On March 4, 1998, the Navy issued unilateral Modification A00135, which extended the contract completion date by fifty-one days based upon PCO 172, and by seven days for another delay to May 6, 1998. Six days later, on March 10, 1998, the Navy issued unilateral Modification A00177, which increased the total contract price by $80,000. Smoot amended PCO 172 in February 1999 to claim $462,931 ($406,608 for the fifty-one-day delay at a daily rate of $7,973 plus $56,323 for "lump sum costs"). On January 19, 2000, CO Denton issued unilateral Modification A00230. This modification, according to the Board, was issued not as a final decision of the contracting officer, but "to unilaterally definitize Modification A00177 and to reflect an increase in the total contract value in the amount of $203,776," which was paid to Smoot. Smoot, 2003-1 B.C.A. (CCH) ¶ 32,198 at 159,155-56.

On August 1, 2000, Smoot amended PCO 172 so as to make the final amount of its claim $179,155; this amount was net of the $283,776 already paid by the Navy. At the same time, Smoot requested a final decision from the contracting officer. When no final decision was forthcoming, on October 31, 2000, Smoot appealed to the ASBCA pursuant to 41 U.S.C. §§ 605(c) (5), 607, from a "deemed denial" of PCO 172. Id. at 159,156. 3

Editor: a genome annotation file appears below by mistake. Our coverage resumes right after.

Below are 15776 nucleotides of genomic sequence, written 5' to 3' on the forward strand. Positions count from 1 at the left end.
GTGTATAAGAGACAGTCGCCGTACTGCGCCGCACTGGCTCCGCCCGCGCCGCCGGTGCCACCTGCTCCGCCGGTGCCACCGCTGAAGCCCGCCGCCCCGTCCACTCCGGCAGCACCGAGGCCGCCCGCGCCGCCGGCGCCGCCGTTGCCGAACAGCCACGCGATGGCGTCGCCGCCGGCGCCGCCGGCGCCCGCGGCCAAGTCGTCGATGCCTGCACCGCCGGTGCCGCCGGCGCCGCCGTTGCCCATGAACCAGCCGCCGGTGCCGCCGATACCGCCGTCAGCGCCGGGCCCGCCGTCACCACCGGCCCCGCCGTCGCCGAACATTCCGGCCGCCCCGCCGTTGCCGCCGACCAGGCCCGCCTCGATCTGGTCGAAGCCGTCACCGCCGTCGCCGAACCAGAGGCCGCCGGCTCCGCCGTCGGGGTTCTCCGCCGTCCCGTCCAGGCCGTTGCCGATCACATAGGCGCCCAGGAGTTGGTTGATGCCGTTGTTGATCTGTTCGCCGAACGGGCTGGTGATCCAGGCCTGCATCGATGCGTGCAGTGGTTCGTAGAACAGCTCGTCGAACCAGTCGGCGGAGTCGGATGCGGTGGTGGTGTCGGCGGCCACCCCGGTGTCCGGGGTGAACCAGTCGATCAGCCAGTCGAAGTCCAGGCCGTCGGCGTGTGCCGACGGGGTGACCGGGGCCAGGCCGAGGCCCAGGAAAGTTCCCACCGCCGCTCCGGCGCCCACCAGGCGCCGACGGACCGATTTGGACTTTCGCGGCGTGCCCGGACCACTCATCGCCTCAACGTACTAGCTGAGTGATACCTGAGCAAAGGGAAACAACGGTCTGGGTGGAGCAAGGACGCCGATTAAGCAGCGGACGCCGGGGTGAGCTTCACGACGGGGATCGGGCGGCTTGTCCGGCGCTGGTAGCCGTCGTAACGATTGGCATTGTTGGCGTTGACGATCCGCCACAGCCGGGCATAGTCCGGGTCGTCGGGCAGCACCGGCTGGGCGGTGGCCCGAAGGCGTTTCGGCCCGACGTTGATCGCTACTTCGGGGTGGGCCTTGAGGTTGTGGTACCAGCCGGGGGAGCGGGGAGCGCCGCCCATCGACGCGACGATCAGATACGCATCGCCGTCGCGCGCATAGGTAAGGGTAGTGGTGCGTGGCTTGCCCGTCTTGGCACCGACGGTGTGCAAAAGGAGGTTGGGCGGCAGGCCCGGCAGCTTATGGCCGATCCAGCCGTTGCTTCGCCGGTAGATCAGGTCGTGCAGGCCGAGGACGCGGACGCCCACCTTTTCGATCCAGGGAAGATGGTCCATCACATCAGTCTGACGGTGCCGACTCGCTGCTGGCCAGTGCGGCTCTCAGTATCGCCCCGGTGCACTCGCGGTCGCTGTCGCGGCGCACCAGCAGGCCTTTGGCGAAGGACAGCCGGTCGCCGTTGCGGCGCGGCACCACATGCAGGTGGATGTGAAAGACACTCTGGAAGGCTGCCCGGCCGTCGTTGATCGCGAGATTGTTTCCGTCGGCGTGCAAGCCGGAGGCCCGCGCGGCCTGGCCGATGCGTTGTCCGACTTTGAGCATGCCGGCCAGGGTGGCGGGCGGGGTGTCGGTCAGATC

Before the Board, Smoot argued that LCDR Trotta had agreed that all fifty-one days of delay were compensable, that CO Denton subsequently recognized that at least some of those fifty-one days were

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compensable by paying Smoot $283,776, and that the issuance of unilateral Modifications A00177 and A00230 years after the modifications containing the accord and satisfaction provisions (bilateral Modifications A00055, A00056, A00121) proved that CO Denton did not regard those accord and satisfaction provisions as effective. In response, the Navy asserted that the accord and satisfaction provisions in bilateral Modifications A00055, A00056, and A00121 did bar Smoot's claim in PCO 172, and that, in any event, Smoot had failed to present the requisite evidence to justify recovery. Id. at 159,156.